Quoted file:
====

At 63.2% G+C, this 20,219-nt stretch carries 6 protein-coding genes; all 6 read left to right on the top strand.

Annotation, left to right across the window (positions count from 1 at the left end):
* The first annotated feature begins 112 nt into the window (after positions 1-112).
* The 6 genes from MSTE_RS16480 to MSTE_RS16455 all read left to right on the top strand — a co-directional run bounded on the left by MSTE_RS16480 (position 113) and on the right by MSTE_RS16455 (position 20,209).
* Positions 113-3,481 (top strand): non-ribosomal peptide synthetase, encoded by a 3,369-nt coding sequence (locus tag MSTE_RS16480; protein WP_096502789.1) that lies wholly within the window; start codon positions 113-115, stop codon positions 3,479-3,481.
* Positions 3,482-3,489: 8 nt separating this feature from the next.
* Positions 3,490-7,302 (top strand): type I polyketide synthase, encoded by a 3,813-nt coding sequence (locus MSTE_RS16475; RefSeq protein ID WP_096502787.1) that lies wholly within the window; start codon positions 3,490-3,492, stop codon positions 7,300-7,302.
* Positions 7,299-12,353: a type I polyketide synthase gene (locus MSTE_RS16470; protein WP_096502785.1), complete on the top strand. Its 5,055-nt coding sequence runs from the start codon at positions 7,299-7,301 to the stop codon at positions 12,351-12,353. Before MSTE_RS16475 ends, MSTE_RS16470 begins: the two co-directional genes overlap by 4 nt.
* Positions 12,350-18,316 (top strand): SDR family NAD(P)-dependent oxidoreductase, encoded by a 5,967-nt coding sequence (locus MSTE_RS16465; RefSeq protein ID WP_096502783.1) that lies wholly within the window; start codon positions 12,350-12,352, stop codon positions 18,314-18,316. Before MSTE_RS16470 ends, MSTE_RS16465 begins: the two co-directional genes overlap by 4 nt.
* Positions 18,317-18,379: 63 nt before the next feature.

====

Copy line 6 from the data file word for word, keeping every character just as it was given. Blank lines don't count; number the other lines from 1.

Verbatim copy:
* Positions 3,482-3,489: 8 nt separating this feature from the next.